3:27 | Gene Carter remembers his upbringing in a military family and explains the events that occurred that led him to flying C-130s.
Keywords : training childhood C-138 military family schooling jets civilian ROTC(Reserve Officers' Training Corps)
Gene Carter faced a number of challenges as a C-138 pilot over Bosnia. A complication with some freight inside the plane made one mission particularly dicey.
Gene Carter talks about his transition into flying C-17s and describes how much of a privilege it was to fly such an outstanding aircraft.
Gene Carter tells of his time on the ground after Kuwait is invaded. Carter and his squadron are forced to face the trials of life in the desert and blistering heat of Oman.
Gene Carter reminisces on some shenanigans that his 40th Airlift Squadron got into while stationed in Oman. High spirits helped them stay positive through the desert sands & high heat.
Gene Carter tells of his harrowing experience in the Pentagon during the 9/11 attacks on the World Trade Center and right near his wing of the Pentagon. His proximity to explosion reignited some of his fight or flight instincts that he had as a soldier.
Due to the prominence of poppy, Zach Pena and his platoon found many inventive ways that the plant was hidden. After he got a lower GI infection, Pena was almost unable to return home with his platoon, but fortunately mustered the strength to go home with his friends.
Justice details a too-close-for-comfort interaction with a vehicle-borne IED. The IED came as a complete surprise and the entire F.O.B. fell into what Justice could only describe as “chaos” immediately following the explosion. She suffered several injuries and had to work with the nurses back in Bagram and depend on the friendship of comrade Colonel Ellison to come back from the injuries.
While driving the tank in country, Ken Morgenthaler had to face some difficult terrain that led to some complications. Though they took some mortar fire, the United States Air Force was extremely effective in taking out enemy combatants.
Coming back to civilian life, Zach Pena found his time at University of Tennessee to be a smooth transition. Coming back to civilian life can bring some hurdles but he was able to excel at his new challenges and came out for the best.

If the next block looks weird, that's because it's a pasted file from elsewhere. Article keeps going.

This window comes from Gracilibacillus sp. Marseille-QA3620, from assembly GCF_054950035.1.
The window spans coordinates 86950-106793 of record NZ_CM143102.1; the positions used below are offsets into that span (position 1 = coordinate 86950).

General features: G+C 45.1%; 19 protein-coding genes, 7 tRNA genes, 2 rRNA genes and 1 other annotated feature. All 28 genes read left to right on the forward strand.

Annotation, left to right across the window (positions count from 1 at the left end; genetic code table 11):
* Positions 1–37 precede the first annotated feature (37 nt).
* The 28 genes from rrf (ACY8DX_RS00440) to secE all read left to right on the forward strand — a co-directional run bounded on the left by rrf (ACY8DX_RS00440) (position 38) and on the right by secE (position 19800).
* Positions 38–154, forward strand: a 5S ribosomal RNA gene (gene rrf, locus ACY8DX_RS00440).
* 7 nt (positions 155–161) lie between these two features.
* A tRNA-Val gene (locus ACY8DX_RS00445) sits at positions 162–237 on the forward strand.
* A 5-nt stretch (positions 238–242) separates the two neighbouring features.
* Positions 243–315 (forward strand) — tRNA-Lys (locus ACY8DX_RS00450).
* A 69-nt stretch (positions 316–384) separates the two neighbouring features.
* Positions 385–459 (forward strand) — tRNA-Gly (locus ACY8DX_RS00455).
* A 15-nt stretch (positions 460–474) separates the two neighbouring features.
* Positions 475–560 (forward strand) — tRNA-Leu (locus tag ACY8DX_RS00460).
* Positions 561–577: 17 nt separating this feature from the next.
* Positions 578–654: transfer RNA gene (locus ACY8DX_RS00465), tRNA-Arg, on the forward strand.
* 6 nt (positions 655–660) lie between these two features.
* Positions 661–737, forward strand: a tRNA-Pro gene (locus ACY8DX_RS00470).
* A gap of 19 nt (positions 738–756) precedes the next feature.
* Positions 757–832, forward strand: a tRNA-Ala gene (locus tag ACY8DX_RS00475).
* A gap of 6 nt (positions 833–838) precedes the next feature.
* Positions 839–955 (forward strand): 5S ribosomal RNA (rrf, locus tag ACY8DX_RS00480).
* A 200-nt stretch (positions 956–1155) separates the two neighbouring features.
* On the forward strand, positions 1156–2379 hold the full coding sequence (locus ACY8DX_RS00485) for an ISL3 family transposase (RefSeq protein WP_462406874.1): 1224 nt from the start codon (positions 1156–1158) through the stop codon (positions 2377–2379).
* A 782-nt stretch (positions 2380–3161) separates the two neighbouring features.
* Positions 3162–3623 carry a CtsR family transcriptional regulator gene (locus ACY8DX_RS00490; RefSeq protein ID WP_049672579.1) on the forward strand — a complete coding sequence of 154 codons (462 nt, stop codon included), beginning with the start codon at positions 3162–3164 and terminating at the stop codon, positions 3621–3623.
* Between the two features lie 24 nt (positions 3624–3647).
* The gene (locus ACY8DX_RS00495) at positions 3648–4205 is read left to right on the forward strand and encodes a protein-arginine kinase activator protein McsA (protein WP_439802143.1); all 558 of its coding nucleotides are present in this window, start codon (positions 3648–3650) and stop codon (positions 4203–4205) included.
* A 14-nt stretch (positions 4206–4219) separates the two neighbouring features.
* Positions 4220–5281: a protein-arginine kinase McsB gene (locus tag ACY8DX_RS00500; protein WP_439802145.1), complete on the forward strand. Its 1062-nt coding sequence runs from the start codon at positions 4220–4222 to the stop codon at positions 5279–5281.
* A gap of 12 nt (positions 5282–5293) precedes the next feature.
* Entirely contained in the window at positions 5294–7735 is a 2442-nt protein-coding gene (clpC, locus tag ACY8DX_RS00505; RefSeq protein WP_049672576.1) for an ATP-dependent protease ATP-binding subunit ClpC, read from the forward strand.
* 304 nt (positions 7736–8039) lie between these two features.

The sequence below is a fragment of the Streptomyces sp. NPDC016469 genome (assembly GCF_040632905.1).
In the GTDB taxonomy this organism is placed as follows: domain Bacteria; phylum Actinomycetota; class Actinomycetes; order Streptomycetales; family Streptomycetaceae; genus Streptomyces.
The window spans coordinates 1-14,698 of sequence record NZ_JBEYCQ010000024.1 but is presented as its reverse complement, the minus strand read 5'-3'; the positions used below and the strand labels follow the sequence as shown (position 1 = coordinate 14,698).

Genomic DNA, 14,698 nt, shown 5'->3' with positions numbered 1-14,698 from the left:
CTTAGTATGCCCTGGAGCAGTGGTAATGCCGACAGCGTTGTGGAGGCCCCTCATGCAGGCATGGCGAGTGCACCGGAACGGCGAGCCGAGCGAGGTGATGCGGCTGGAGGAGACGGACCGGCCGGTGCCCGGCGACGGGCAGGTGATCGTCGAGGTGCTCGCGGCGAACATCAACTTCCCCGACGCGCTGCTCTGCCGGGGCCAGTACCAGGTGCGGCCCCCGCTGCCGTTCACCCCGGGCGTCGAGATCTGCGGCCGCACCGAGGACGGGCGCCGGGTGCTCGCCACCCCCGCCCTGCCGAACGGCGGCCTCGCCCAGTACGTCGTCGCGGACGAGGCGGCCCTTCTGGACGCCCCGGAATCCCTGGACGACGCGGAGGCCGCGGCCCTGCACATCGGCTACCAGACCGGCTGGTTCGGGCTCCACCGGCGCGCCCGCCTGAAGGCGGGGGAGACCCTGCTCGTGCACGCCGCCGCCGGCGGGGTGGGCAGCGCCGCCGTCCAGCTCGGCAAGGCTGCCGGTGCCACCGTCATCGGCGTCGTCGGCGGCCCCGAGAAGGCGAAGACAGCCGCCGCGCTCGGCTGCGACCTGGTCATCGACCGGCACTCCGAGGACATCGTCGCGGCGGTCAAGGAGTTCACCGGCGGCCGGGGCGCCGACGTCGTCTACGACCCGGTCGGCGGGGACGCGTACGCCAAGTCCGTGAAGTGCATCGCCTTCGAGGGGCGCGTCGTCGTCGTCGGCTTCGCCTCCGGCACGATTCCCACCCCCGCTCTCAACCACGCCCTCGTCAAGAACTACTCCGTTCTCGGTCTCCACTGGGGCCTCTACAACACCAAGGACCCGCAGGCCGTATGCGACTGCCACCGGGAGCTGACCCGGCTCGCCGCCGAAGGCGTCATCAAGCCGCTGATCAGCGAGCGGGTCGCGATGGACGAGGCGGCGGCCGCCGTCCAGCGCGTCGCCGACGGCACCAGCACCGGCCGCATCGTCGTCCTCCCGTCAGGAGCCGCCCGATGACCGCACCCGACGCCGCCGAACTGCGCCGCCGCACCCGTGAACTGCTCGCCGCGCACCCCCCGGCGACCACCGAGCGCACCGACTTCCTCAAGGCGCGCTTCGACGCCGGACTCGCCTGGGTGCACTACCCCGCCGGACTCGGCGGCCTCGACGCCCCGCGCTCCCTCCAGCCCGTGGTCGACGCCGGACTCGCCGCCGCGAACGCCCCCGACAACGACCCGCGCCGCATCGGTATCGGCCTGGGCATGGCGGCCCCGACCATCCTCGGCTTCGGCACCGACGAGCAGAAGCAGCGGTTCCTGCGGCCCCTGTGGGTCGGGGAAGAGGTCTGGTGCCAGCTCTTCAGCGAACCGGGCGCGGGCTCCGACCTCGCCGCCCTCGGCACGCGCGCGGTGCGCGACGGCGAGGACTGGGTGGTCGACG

He served in Germany during the Cold War, but when he got home, Donald Andrezjwski found resistance at the American Legion because he had not seen combat. That didn't sit well with the Cold War veteran tank driver. He had orders to Germany instead of Korea. That doesn't make him any less of a veteran.
He entered the Army with an ROTC commission and a journalism degree. During college, he was in the Pershing Rifles, who enjoyed firing a blank round during their drill routine to get everyone's attention. At Fort Benning, he moved right through the basic course, jump school and Ranger school.
While at the hospital of Al-Assad Air Base, Zach Pena faced his first mortar strike. Since he was recovering, he had to think quickly in order to make it to safety. Once he returned to combat, they were doing a lot of vehicle checks and so had a lot of interesting civilian interactions.
He was the smallest guy in his Ranger class, so he got the heaviest loads. Owen Ditchfield found out how long he could go without sleep, food and water and still keep going. The testing was as much psychological as physical, as he found out when he was summoned to the front of the column in the middle of the night.
Chris Valentine recalls the procurement process that he and his team had to go through to get arms equipment to the Iraqi government. Because of the Congressional approval required, there was often bureaucracy that needed to be cleared in order for things to happen.
Owen Ditchfield was a brand new infantry officer when he was sent to an infantry battalion in the 1st Armored Division. He was immediately sent on maneuvers, which didn't go so well. His unit was activated during the Cuban missile crisis and sent to Fort Stewart in Georgia to prepare for action. What they really prepared for was a visit by the President.
It was one of the incidents that could have started World War III. The Soviets had blocked the land route to Berlin and Patrick Malloy's infantry unit was moving lock, stock and battle tank right down that road toward the border.
Zach Pena remembers some of the most inventive IEDs that his platoon came across as they patrolled the Afghan desert. After one particularly hairy encounter in the desert, his platoon had to secure the area and make it back to safety.